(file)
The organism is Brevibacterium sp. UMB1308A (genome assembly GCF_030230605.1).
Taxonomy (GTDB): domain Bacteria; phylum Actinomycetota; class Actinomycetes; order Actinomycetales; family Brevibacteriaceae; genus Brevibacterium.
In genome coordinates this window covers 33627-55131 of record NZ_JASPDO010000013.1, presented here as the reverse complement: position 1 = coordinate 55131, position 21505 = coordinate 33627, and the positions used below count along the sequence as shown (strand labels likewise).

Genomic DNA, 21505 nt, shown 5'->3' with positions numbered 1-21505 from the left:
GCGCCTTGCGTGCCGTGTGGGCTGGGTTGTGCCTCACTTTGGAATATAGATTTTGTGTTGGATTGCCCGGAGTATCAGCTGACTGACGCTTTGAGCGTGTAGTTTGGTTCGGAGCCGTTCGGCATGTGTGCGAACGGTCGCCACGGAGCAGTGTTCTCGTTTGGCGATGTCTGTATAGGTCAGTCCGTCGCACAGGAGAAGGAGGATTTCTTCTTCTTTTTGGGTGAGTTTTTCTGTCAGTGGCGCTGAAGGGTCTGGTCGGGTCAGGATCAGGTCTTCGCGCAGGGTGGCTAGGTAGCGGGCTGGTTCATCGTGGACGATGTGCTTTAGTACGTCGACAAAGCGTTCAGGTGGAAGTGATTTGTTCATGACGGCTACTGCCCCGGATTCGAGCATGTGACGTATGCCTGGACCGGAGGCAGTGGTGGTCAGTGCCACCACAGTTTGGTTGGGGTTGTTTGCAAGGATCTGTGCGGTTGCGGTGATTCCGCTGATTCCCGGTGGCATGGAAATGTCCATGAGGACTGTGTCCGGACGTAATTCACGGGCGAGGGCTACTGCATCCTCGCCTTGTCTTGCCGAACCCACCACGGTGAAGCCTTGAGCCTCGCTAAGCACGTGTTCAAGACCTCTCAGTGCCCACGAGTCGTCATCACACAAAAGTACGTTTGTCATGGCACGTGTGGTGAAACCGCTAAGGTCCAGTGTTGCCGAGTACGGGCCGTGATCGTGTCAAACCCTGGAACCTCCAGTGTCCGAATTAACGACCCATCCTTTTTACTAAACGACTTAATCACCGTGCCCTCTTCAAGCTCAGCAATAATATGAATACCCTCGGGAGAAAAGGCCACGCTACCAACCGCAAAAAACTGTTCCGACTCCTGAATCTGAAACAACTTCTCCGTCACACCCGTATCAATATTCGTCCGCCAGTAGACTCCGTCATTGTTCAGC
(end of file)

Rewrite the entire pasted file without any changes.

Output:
The organism is Brevibacterium sp. UMB1308A (genome assembly GCF_030230605.1).
Taxonomy (GTDB): domain Bacteria; phylum Actinomycetota; class Actinomycetes; order Actinomycetales; family Brevibacteriaceae; genus Brevibacterium.
In genome coordinates this window covers 33627-55131 of record NZ_JASPDO010000013.1, presented here as the reverse complement: position 1 = coordinate 55131, position 21505 = coordinate 33627, and the positions used below count along the sequence as shown (strand labels likewise).

Genomic DNA, 21505 nt, shown 5'->3' with positions numbered 1-21505 from the left:
GCGCCTTGCGTGCCGTGTGGGCTGGGTTGTGCCTCACTTTGGAATATAGATTTTGTGTTGGATTGCCCGGAGTATCAGCTGACTGACGCTTTGAGCGTGTAGTTTGGTTCGGAGCCGTTCGGCATGTGTGCGAACGGTCGCCACGGAGCAGTGTTCTCGTTTGGCGATGTCTGTATAGGTCAGTCCGTCGCACAGGAGAAGGAGGATTTCTTCTTCTTTTTGGGTGAGTTTTTCTGTCAGTGGCGCTGAAGGGTCTGGTCGGGTCAGGATCAGGTCTTCGCGCAGGGTGGCTAGGTAGCGGGCTGGTTCATCGTGGACGATGTGCTTTAGTACGTCGACAAAGCGTTCAGGTGGAAGTGATTTGTTCATGACGGCTACTGCCCCGGATTCGAGCATGTGACGTATGCCTGGACCGGAGGCAGTGGTGGTCAGTGCCACCACAGTTTGGTTGGGGTTGTTTGCAAGGATCTGTGCGGTTGCGGTGATTCCGCTGATTCCCGGTGGCATGGAAATGTCCATGAGGACTGTGTCCGGACGTAATTCACGGGCGAGGGCTACTGCATCCTCGCCTTGTCTTGCCGAACCCACCACGGTGAAGCCTTGAGCCTCGCTAAGCACGTGTTCAAGACCTCTCAGTGCCCACGAGTCGTCATCACACAAAAGTACGTTTGTCATGGCACGTGTGGTGAAACCGCTAAGGTCCAGTGTTGCCGAGTACGGGCCGTGATCGTGTCAAACCCTGGAACCTCCAGTGTCCGAATTAACGACCCATCCTTTTTACTAAACGACTTAATCACCGTGCCCTCTTCAAGCTCAGCAATAATATGAATACCCTCGGGAGAAAAGGCCACGCTACCAACCGCAAAAAACTGTTCCGACTCCTGAATCTGAAACAACTTCTCCGTCACACCCGTATCAATATTCGTCCGCCAGTAGACTCCGTCATTGTTCAGC